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Fall Elections May Help Cable Shake News Blues

The TV news business had a tough year in 2013. Revenue was down 7% at the cable news networks in a post-election year, according to Nielsen and the perception that the news audience is older than the demos marketers prefer to target didn’t help.

“It was always old and it just keeps getting older,” says Marianne Gambelli, chief investment officer at Horizon Media. Younger consumers increasingly are getting news online and on mobile devices.

When Gambelli was in sales at NBC, she recalls that it was hard to get some clients to buy news. “One of the turnoffs was the type of clients that run in it,” she says, pointing to pharmaceutical companies looking to reach older consumers. And at a time when clients are taking a bigger hand in creating content, the unsettling images newscasts often feature can also be an issue. “They don’t want to be in that environment.”

While mainly acknowledging a post-election slowdown, the executives who sell TV news see things picking up as this year’s upfronts approach.

“This quarter is looking pretty good. I’m pretty pumped about this year. Election years are always good for us,” says Paul Rittenberg, executive VP for ad sales at top-rated Fox News.

Rittenberg says that while youth-oriented Pepsi and McDonald’s buy news rarely, for Fox News’ three biggest categories—automobiles, specifically luxury cars, pharmaceuticals and financial services—59 is the new 49. “We have one deal for a luxury auto where we’re guaranteeing 35-64 [year-old viewers] with $100,000-plus household income,” he says. “Truthfully, not a lot of people under 35 are going to spend 85 grand on a car.”

NBCUniversal is taking on the age issue more directly. “There are a lot of antiquated, stereotypical perceptions of the news viewer that we need to correct,” says Seth Winter, executive VP of sales for NBCU’s News and Sports Group. “It’s not as if the 18-34 people who inhabit this world aren’t interested in what’s around them.”

Winter says news viewers are decision-makers and influencers, intelligent and leaders. “We think advertisers want that audience,” he says. “We believe in live programming as a company and the company has invested a lot of money in both sports and news” and in digital news sources such as technology site Re/code.

Spreading to More Screens

At CNN, Greg D’Alba, president for ad sales, says marketers are looking to be on more screens. “TV’s going to be the best viewing experience,” D’Alba says, “but we’ve managed to build out more real estate by providing more, and that’s where digital technology has helped our brand.” CNN has also created new TV franchises such as Anthony Bourdain: Parts Unknown and CNN Films that are attracting new advertisers with content they can count on.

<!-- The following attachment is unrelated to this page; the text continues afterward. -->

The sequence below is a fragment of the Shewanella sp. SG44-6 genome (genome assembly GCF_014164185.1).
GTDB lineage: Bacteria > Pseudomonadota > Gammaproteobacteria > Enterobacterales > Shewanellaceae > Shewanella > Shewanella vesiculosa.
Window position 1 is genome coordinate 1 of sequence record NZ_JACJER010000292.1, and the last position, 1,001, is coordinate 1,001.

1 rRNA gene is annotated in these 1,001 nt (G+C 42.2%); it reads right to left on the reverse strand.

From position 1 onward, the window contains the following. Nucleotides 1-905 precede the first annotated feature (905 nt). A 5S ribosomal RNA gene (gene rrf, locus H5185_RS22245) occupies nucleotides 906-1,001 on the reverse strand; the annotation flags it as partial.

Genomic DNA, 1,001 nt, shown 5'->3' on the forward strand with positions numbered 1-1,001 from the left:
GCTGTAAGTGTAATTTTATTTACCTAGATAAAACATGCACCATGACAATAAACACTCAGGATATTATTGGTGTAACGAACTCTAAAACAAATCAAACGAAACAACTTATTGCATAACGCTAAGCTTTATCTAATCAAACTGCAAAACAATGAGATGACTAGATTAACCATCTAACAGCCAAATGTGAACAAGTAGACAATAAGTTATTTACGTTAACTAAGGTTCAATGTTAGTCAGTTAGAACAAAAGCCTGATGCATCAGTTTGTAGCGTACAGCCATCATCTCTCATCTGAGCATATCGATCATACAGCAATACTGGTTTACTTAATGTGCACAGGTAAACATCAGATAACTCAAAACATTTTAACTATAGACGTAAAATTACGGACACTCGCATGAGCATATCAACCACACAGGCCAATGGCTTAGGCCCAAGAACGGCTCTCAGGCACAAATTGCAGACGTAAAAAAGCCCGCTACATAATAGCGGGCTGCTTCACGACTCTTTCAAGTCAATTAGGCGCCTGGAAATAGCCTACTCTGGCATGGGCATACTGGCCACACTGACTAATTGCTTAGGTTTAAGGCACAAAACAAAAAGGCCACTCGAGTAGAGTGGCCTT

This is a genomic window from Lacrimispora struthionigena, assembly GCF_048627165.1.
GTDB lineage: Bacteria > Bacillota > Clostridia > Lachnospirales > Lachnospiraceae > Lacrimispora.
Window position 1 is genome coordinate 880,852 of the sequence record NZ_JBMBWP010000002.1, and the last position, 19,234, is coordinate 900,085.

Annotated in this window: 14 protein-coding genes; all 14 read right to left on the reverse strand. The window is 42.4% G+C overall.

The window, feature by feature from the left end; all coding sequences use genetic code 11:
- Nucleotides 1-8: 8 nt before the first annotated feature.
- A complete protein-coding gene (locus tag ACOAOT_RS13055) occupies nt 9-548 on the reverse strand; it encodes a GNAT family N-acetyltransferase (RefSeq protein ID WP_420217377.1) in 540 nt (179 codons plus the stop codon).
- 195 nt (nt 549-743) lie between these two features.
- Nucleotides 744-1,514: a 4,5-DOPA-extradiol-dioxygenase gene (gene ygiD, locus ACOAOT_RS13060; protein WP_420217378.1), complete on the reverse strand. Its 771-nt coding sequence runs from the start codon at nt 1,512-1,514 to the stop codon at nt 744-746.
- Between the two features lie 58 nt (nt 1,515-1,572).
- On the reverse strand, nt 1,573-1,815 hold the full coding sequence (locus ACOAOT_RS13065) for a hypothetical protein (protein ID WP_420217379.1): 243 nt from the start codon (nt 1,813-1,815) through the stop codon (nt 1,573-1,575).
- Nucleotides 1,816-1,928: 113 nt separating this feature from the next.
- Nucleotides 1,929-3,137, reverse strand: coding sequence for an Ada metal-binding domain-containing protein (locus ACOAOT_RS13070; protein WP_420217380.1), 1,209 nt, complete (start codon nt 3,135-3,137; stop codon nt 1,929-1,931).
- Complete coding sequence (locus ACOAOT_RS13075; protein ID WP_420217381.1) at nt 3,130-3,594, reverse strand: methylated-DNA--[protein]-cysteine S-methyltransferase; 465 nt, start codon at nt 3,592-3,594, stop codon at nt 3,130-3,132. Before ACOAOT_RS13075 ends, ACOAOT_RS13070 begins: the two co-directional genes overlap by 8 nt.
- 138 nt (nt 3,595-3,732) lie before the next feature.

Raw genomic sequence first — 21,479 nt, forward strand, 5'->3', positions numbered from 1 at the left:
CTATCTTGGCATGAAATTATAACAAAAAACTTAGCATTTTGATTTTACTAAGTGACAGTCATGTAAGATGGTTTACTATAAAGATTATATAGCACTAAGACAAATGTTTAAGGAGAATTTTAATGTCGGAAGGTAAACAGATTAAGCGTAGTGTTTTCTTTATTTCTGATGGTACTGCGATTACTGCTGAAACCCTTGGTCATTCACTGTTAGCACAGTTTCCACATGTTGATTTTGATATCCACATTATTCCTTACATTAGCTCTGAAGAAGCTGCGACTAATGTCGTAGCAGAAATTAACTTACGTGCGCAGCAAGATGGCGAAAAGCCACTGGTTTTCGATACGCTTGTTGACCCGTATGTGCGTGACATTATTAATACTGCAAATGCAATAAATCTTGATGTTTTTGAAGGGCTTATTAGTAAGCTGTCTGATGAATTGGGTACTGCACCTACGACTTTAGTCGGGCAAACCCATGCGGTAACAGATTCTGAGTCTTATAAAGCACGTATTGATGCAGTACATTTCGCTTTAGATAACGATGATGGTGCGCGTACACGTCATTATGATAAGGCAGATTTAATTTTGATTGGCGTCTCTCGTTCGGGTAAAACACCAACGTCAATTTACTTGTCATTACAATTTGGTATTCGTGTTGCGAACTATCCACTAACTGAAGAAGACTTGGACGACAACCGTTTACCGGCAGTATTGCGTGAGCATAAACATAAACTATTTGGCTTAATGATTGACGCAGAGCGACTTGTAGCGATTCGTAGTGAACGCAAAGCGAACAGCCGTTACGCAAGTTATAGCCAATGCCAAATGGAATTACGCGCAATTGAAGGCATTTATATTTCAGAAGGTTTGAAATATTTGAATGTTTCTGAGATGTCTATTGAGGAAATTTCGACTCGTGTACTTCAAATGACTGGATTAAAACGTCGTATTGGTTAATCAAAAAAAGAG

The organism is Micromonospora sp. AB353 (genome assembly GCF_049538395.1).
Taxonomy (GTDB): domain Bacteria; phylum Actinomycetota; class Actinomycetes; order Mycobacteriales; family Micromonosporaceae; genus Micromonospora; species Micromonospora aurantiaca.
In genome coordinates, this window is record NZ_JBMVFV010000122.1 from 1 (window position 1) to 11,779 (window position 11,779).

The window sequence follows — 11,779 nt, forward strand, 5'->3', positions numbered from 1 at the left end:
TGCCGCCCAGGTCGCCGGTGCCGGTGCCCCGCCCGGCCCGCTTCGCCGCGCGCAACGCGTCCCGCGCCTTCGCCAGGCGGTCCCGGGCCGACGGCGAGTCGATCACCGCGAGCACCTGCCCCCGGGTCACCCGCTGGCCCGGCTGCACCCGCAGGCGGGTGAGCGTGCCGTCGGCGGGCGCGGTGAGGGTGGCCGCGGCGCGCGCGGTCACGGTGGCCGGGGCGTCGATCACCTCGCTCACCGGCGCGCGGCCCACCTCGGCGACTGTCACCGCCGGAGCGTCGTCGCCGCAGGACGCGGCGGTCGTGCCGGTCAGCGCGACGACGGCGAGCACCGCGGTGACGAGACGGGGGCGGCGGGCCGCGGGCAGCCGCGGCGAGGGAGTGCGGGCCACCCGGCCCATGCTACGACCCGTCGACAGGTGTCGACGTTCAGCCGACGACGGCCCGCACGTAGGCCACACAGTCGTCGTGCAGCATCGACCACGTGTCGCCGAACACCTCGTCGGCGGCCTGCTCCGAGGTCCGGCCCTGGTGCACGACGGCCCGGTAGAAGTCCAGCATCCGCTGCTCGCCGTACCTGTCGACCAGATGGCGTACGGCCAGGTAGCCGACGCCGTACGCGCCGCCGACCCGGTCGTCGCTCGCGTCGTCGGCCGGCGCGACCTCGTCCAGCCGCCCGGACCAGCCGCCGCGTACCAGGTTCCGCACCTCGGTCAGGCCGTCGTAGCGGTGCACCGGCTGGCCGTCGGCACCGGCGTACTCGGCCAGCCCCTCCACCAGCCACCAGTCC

As they make their upfront presentations, each news organization has different points to emphasize. CNN will be introducing the new CNN Money, with a new emphasis on digital video, to attract financial advertisers.

At NBC News’ presentation, “we’ll let people know that the NBC News of yesterday is not the NBC News of today or tomorrow and we have been building our digital assets,” says Winter. “That perception of the 55-to-65-year-old news viewer is not where NBC is mired. We are looking to the next generation of news user and news viewer.”

With Greta Van Susteren, Megyn Kelly and Elisabeth Hasselbeck in new time slots on Fox News, Rittenberg is happy to have something different to present. “It was great to talk about consistency, and we’ve been No. 1 for 13 years, but now I have a new schedule, which is generally what people do like to talk about.”


CBS, the most-watched network, remains in third place in news, but execs say business is improving. “Over the past year or so, we’ve seen a resurgence in news and news advertising. Our money was up a tick in the post-election year, and that’s a good sign,” says Chris Simon, CBS executive VP, sales.

“We’ve seen growth in the movie studios, financial, autos and tech. There’s a wide variety of clients that have value in the evening news daypart,” says Joe Mina, VP, news and late-night sales.

On Sundays, where 60 Minutes ratings remain strong, CBS airs special packages including MoneyWatch, sponsored by Spiriva and Lincoln Financial, and Sports Desk, sponsored by Pfizer, Citibank and Pacific Life. And CBS News has 60 Minutes Overtime online, backed by Pfizer